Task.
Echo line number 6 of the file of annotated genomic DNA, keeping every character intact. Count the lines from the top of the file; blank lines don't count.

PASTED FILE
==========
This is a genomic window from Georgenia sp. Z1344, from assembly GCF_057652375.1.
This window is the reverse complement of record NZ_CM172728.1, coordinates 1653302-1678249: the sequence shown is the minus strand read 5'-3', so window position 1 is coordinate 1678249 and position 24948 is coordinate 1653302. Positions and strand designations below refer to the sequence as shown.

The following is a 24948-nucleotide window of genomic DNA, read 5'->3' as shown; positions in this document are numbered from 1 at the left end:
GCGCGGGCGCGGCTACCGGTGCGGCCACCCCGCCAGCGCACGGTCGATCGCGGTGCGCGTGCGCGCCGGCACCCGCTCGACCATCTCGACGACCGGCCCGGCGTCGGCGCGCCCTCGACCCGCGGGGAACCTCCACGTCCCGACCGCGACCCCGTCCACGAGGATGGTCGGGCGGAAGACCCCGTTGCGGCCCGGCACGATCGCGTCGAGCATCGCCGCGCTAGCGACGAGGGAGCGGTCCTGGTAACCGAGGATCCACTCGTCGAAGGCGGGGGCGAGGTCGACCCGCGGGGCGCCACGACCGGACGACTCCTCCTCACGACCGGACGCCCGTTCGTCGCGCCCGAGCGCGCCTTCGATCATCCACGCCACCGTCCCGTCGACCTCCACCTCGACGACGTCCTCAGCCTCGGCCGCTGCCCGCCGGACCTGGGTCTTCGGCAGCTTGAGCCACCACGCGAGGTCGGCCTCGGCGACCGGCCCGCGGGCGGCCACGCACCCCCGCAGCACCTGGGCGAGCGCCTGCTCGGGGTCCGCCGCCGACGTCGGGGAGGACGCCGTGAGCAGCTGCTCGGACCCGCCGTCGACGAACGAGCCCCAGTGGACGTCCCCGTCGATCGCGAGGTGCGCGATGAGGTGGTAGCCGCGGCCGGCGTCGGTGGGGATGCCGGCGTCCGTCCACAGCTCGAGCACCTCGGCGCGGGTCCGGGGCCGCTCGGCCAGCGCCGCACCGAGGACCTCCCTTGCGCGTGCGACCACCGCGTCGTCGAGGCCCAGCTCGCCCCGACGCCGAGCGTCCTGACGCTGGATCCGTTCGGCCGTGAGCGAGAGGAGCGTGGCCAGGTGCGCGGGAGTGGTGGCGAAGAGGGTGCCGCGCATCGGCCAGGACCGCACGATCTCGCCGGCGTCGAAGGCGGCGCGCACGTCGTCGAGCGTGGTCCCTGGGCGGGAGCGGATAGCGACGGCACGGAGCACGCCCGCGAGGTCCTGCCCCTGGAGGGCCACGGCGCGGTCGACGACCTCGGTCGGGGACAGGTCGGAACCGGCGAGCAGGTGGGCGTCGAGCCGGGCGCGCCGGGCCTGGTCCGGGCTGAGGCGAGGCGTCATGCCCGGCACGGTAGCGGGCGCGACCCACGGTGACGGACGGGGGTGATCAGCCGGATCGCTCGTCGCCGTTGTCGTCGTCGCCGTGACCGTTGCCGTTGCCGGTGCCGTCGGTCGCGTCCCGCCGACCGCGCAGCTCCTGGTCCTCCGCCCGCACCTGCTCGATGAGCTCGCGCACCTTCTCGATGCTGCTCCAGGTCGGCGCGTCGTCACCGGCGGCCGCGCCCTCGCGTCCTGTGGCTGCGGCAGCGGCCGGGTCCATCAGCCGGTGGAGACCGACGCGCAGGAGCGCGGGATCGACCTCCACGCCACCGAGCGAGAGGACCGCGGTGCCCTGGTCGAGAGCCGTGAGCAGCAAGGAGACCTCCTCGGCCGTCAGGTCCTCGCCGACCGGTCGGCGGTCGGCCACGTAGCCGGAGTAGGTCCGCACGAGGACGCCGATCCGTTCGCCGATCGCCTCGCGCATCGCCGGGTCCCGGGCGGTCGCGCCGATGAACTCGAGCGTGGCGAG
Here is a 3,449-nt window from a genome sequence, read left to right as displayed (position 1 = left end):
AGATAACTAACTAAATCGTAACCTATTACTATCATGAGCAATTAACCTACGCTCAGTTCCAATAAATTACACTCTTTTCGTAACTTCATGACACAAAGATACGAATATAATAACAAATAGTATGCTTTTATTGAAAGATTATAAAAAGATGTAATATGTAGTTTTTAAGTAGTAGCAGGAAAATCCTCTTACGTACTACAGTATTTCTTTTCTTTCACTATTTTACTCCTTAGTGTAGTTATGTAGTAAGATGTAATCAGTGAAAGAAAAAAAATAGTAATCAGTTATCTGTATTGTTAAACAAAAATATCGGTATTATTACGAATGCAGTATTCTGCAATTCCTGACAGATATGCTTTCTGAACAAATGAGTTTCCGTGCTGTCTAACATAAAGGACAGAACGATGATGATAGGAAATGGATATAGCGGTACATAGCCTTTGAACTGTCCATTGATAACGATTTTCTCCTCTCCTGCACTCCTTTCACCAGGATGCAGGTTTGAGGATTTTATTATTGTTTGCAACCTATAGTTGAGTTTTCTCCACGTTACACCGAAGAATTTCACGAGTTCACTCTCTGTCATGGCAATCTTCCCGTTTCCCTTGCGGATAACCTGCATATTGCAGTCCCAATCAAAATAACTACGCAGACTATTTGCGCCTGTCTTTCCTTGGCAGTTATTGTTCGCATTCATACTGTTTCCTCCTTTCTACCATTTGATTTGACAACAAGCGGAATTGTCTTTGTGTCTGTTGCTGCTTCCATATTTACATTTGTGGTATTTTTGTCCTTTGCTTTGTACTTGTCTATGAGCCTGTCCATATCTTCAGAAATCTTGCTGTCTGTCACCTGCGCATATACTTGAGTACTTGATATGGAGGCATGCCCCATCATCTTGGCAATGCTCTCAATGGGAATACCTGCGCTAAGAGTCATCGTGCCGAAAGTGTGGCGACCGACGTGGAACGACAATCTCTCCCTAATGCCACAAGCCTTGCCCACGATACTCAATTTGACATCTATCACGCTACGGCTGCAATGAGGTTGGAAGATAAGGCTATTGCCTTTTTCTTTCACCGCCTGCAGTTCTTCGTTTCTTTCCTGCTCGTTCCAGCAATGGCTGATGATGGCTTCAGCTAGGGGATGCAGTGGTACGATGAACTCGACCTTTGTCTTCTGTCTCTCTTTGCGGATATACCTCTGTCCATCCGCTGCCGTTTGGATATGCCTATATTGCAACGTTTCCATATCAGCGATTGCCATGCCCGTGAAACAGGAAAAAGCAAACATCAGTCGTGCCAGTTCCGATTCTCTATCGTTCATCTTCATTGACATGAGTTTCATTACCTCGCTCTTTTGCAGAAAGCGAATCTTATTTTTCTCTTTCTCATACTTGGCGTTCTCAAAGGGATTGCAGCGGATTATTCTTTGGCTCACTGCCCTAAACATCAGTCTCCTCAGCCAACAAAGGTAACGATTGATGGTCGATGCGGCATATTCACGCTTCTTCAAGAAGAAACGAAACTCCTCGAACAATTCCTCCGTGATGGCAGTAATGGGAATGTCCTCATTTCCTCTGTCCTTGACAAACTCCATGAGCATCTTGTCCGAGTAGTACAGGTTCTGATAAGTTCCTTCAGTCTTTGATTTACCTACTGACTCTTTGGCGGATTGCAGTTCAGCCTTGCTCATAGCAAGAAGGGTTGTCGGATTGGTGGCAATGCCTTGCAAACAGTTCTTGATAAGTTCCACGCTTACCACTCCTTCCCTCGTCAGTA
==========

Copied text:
AGATAACTAACTAAATCGTAACCTATTACTATCATGAGCAATTAACCTACGCTCAGTTCCAATAAATTACACTCTTTTCGTAACTTCATGACACAAAGATACGAATATAATAACAAATAGTATGCTTTTATTGAAAGATTATAAAAAGATGTAATATGTAGTTTTTAAGTAGTAGCAGGAAAATCCTCTTACGTACTACAGTATTTCTTTTCTTTCACTATTTTACTCCTTAGTGTAGTTATGTAGTAAGATGTAATCAGTGAAAGAAAAAAAATAGTAATCAGTTATCTGTATTGTTAAACAAAAATATCGGTATTATTACGAATGCAGTATTCTGCAATTCCTGACAGATATGCTTTCTGAACAAATGAGTTTCCGTGCTGTCTAACATAAAGGACAGAACGATGATGATAGGAAATGGATATAGCGGTACATAGCCTTTGAACTGTCCATTGATAACGATTTTCTCCTCTCCTGCACTCCTTTCACCAGGATGCAGGTTTGAGGATTTTATTATTGTTTGCAACCTATAGTTGAGTTTTCTCCACGTTACACCGAAGAATTTCACGAGTTCACTCTCTGTCATGGCAATCTTCCCGTTTCCCTTGCGGATAACCTGCATATTGCAGTCCCAATCAAAATAACTACGCAGACTATTTGCGCCTGTCTTTCCTTGGCAGTTATTGTTCGCATTCATACTGTTTCCTCCTTTCTACCATTTGATTTGACAACAAGCGGAATTGTCTTTGTGTCTGTTGCTGCTTCCATATTTACATTTGTGGTATTTTTGTCCTTTGCTTTGTACTTGTCTATGAGCCTGTCCATATCTTCAGAAATCTTGCTGTCTGTCACCTGCGCATATACTTGAGTACTTGATATGGAGGCATGCCCCATCATCTTGGCAATGCTCTCAATGGGAATACCTGCGCTAAGAGTCATCGTGCCGAAAGTGTGGCGACCGACGTGGAACGACAATCTCTCCCTAATGCCACAAGCCTTGCCCACGATACTCAATTTGACATCTATCACGCTACGGCTGCAATGAGGTTGGAAGATAAGGCTATTGCCTTTTTCTTTCACCGCCTGCAGTTCTTCGTTTCTTTCCTGCTCGTTCCAGCAATGGCTGATGATGGCTTCAGCTAGGGGATGCAGTGGTACGATGAACTCGACCTTTGTCTTCTGTCTCTCTTTGCGGATATACCTCTGTCCATCCGCTGCCGTTTGGATATGCCTATATTGCAACGTTTCCATATCAGCGATTGCCATGCCCGTGAAACAGGAAAAAGCAAACATCAGTCGTGCCAGTTCCGATTCTCTATCGTTCATCTTCATTGACATGAGTTTCATTACCTCGCTCTTTTGCAGAAAGCGAATCTTATTTTTCTCTTTCTCATACTTGGCGTTCTCAAAGGGATTGCAGCGGATTATTCTTTGGCTCACTGCCCTAAACATCAGTCTCCTCAGCCAACAAAGGTAACGATTGATGGTCGATGCGGCATATTCACGCTTCTTCAAGAAGAAACGAAACTCCTCGAACAATTCCTCCGTGATGGCAGTAATGGGAATGTCCTCATTTCCTCTGTCCTTGACAAACTCCATGAGCATCTTGTCCGAGTAGTACAGGTTCTGATAAGTTCCTTCAGTCTTTGATTTACCTACTGACTCTTTGGCGGATTGCAGTTCAGCCTTGCTCATAGCAAGAAGGGTTGTCGGATTGGTGGCAATGCCTTGCAAACAGTTCTTGATAAGTTCCACGCTTACCACTCCTTCCCTCGTCAGTA